The first two Safety Car periods were called in order to clear debris resulting from left-rear punctures to Duval and René Rast (Audi RS 5 DTM) – possibly as a result of running a sub-optimal set-up following a lack of dry running this weekend, according to Head of Audi Motorsport Dieter Gass.

At the second restart, two multiple-car accidents took out several SUPER GT runners, including frontrunners Tsukakoshi and Nakajima. A third Safety Car was then called out to clear the increasing amount of carbon-fibre debris left scattered across the racetrack, and to remove James Rossiter’s CALSONIC IMPUL Nissan GT-R, which had rolled to a halt at the first corner with heavy accident damage.

Modulo Nakajima Racing, Honda NSX-GT, Narain Karthikeyan, winner, finish, SUPER GT x DTM Dream Race, Sunday, Race 2, Fuji Speedway © SUPER GT

If Karthikeyan was able to successfully manage the pace at the front, it grew increasingly unruly behind him: on the very last lap, Duval and Wittmann scrapped mightily for second, switching positions several times. The Frenchman only took runner-up spot on the chase to the finish line – but was then penalised one second for nudging Wittmann a couple of corners earlier. The top three was separated by just 0.935s, with the German earning second place – appropriately enough on his birthday.

Behind the top three, Yamamoto came home fourth from Kamui Kobayashi (BMW M4 DTM), who drove a hugely spirited race to fifth – on his debut weekend in a DTM car.


Nick Cassidy wins first-ever SUPER GT x DTM Dream Race

  • Stunning lights-to-flag victory for New Zealander
  • Benoît Tréluyer takes DTM top honours in sixth position
  • Front-row starter Duval fails to make race after install-lap shunt

SUPER GT frontrunner Nick Cassidy took a commanding lights-to-flag victory at Fuji Speedway to win the first-ever Dream Race joint-event between the Japanese GT series and DTM on Saturday.

The KeePer TOM’S Lexus LC500 driver was untroubled from pole position after fellow front-row starter Loïc Duval failed to make the grid after crashing on the installation lap. In the opening laps, the New Zealander quickly established a healthy lead over the chasing cars of Ronnie Quintarelli (MOTUL AUTECH Nissan GT-R) and Naoki Yamamoto (RAYBRIG Honda NSX-GT).

LEXUS TEAM KeePer TOMS, Lexus LC500, Nick Cassidy, SUPER GT x DTM Dream Race, Saturday, Race, Fuji Speedway © SUPER GT

As Cassidy’s lead grew, he was able to recover from a slightly shaky pit-stop where his crew struggled to quickly switch both front wheels. Not even a late-race Safety Car period could halt his progress: despite the novelty of the new-to-SUPER GT Indy Car-style restart, Cassidy held off a late charge from Koudai Tsukakoshi, who finished second in his Keihin Honda NSX-GT, ahead of Yamamoto.

Tréluyer leads DTM contingent

Frenchman Benoît Tréluyer (Audi Sport Japan RS 5 DTM) emerged a slightly surprising victor of the seven-car DTM challenge, finishing sixth after steadily improving across the whole weekend. Behind him, 2019 champion René Rast (Audi Sport RS 5 DTM) finished eighth after spending most of his race embroiled in spirited scraps with a number of drivers, most notably Quintarelli, with whom he enjoyed a ding-dong battle, exchanging position as they fought into the Turn One hairpin.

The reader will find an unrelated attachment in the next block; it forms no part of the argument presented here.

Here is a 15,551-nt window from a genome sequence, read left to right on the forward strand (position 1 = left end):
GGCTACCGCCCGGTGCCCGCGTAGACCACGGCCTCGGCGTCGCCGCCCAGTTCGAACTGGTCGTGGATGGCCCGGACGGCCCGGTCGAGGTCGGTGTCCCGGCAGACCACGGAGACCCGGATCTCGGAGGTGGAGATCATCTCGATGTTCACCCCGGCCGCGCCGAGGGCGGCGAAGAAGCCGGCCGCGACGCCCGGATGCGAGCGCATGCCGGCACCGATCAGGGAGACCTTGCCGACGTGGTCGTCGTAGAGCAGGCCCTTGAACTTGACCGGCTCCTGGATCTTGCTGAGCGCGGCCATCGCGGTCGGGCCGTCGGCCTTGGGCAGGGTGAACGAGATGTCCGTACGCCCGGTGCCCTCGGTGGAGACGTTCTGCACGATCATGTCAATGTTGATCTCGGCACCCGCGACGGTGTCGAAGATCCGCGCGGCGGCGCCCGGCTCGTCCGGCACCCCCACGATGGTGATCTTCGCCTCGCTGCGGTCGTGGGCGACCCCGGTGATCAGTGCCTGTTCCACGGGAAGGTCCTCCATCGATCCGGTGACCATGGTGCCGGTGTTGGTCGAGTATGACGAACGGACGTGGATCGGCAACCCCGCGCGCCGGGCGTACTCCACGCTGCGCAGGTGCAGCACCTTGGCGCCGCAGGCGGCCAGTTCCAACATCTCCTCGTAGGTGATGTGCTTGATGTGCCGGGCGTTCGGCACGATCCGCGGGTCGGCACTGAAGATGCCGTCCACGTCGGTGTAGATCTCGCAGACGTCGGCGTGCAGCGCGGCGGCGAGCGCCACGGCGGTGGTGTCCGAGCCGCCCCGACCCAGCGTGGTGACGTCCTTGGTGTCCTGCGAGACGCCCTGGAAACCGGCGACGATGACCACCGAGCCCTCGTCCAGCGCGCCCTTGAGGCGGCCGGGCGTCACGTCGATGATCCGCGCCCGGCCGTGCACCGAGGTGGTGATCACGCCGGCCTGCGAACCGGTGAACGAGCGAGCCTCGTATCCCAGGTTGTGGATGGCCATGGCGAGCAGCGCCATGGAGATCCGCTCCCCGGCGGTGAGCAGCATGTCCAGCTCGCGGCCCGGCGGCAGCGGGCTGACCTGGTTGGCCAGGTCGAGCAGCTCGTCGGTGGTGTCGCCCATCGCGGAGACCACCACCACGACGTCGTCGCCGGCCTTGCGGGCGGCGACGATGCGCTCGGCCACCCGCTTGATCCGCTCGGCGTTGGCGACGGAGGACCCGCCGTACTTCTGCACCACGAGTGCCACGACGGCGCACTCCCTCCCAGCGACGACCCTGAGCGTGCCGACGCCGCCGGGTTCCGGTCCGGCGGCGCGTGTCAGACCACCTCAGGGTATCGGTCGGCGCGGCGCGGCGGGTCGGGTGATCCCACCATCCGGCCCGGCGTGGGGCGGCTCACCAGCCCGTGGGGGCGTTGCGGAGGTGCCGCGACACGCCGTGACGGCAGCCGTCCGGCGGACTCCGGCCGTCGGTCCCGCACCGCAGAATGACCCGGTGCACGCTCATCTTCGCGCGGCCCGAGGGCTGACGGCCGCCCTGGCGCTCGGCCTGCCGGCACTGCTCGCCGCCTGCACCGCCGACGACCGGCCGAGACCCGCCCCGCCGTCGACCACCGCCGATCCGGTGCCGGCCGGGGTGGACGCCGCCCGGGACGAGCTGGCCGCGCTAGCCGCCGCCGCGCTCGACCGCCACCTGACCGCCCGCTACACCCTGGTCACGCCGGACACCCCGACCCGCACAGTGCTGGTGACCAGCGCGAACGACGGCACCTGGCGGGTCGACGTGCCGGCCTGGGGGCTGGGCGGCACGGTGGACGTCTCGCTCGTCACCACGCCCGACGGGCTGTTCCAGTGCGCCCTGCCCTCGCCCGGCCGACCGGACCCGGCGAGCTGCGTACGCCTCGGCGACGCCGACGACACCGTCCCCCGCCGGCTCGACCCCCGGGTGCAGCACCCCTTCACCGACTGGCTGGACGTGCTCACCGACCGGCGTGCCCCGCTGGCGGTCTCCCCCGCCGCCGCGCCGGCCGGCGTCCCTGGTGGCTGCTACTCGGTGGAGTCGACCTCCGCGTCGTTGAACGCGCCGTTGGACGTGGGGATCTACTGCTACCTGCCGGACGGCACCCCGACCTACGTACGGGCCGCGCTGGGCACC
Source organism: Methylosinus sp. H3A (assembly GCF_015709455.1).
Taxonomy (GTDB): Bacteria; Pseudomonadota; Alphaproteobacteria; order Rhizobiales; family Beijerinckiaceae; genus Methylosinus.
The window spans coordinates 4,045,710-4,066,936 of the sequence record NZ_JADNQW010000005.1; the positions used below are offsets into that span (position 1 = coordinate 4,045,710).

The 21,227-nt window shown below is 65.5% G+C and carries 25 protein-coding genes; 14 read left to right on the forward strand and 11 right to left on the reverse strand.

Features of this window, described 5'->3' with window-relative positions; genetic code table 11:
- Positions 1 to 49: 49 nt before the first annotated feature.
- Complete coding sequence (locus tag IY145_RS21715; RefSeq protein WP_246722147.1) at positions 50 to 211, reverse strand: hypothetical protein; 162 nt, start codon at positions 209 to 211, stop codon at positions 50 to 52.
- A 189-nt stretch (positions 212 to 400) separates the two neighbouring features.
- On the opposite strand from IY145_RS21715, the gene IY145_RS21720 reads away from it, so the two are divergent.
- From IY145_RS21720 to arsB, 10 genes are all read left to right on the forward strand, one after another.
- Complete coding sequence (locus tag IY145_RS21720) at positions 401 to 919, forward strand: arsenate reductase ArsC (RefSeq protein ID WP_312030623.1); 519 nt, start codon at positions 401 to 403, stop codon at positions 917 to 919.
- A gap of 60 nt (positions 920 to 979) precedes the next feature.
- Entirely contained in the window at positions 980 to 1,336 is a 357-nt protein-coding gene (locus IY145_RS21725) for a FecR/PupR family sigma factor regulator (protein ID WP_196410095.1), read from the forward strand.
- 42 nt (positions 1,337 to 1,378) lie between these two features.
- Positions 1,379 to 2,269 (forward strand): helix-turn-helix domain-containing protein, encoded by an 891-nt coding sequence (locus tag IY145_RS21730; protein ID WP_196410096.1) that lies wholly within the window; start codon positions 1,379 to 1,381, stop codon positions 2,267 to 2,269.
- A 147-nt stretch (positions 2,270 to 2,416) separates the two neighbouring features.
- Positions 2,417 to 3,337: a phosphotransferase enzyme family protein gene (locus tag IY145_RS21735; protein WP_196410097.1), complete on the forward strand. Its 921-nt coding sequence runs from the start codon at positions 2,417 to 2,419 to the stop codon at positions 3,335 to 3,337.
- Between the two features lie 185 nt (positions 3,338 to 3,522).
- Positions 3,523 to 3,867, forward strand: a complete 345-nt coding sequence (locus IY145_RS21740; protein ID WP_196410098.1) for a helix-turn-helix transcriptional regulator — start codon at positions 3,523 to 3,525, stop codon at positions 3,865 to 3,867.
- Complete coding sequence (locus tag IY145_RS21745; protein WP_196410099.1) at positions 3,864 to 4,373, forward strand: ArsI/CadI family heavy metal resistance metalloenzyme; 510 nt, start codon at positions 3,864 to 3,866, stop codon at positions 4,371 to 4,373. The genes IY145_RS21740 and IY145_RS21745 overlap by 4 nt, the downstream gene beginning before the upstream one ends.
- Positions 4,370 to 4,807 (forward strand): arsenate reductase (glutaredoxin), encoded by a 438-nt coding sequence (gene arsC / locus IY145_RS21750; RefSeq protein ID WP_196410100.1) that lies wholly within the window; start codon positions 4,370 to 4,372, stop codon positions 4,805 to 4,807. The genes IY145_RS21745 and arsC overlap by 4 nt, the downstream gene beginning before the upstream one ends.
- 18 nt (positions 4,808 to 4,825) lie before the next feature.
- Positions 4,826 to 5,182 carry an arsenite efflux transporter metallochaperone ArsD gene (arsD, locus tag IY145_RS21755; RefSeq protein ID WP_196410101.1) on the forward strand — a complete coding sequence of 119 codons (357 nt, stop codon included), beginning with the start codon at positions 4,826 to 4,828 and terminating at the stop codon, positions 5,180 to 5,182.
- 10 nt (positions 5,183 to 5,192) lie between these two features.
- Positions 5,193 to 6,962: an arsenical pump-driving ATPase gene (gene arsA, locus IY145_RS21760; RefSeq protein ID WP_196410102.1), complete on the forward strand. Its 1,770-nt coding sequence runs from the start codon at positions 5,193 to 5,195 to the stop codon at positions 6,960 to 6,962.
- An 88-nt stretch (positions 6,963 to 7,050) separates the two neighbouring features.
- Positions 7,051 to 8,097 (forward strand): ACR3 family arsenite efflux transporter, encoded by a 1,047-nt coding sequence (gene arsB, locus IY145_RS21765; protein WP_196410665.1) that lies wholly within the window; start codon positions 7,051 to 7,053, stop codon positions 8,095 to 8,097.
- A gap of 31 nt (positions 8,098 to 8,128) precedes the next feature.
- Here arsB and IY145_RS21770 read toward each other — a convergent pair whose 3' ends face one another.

Mike Rockenfeller (Audi Sport RS 5 DTM) started well from fourth place, but faded during the race, eventually getting pitched into a spin by Tréluyer as the field scrabbled through the tight Dunlop Corner after the restart. The German came home 13th.

BMW Team RBM, BMW M4 DTM, Kamui Kobayashi, SUPER GT x DTM Dream Race, Friday, Free Practice 1, FP1, Fuji Speedway © SUPER GT

BMW’s Kamui Kobayashi was another stand-out performer, enjoying a late-race scrap with Rockenfeller to finish 14th.

Fellow BMW drivers Marco Wittmann and Alex Zanardi both struggled: the German gambled on a first-lap pit-stop, but was later forced to make a second stop, eventually finishing 18th, a lap adrift. Zanardi only narrowly made the race after his crew discovered a technical issue on the installation lap. He was forced into the pits for a lengthy stop during the race, too, eventually rejoining for the closing laps, and finishing eight laps down



Envision Virgin Racing driver Sam Bird won the 2019-20 Formula E season-opening Diriyah E-Prix ahead of Porsche’s Andre Lotterer and Mercedes’ Stoffel Vandoorne as FE’s new teams took debut podiums.
Bird used an aggressive attack mode strategy to climb from fifth on the grid to score a ninth career FE win five years to the day since he scored his first category win at the 2014 Putrajaya E-Prix.

Robin Frijns (NLD), Envision Virgin Racing and Sam Bird (GBR), Envision Virgin Racing, 1st position

At the start, polesitter Alexander Sims easily held the lead off the line ahead of Mercedes pair Vandoorne and Nyck de Vries, as Bird harried Venturi Racing’s Edoardo Mortara for fourth in the early stages.

Bird took his first attack mode activation on lap nine of what would become a 34 lap race, briefly dropping to P6 behind Jerome d’Ambrosio (Mahindra Racing) before getting back by on the following tour.

The British driver used his time in the 235kW higher power mode to shoot past Mortara on the run to the Turn 18 – the race’s first corner – on lap 11.

After his initial attack mode activation ended, Bird was able to stay with the Mercedes pair ahead as they in turn chased Sims.

On lap 20, Bird took his second attack mode activation – staying ahead of Lotterer, who had risen to fourth from seventh on the grid and was also in his second attack mode activation.

After catching back up to the top three, Bird used his power advantage over de Vries to take third on lap 22 at Turn 18, the right-hand corner at the end of the main straight that easily featured the most action.

Stoffel Vandoorne (BEL), Mercedes Benz EQ Formula, 3rd position

But it was on the following lap that the defining moment of the race occurred as Bird caught up to the back of Vandoorne, who then launched his own move on long-time leader Sims at Turn 18 that resulted in a slight touch, which sent them both deep.

Vandoorne was able to get ahead and take the lead, while Bird nipped past Sims to take P2.

Two tours later Sims took his second attack mode and dropped behind Lotterer, who had moved past de Vries when the newly crowned Formula 2 champion moved to take his final activation.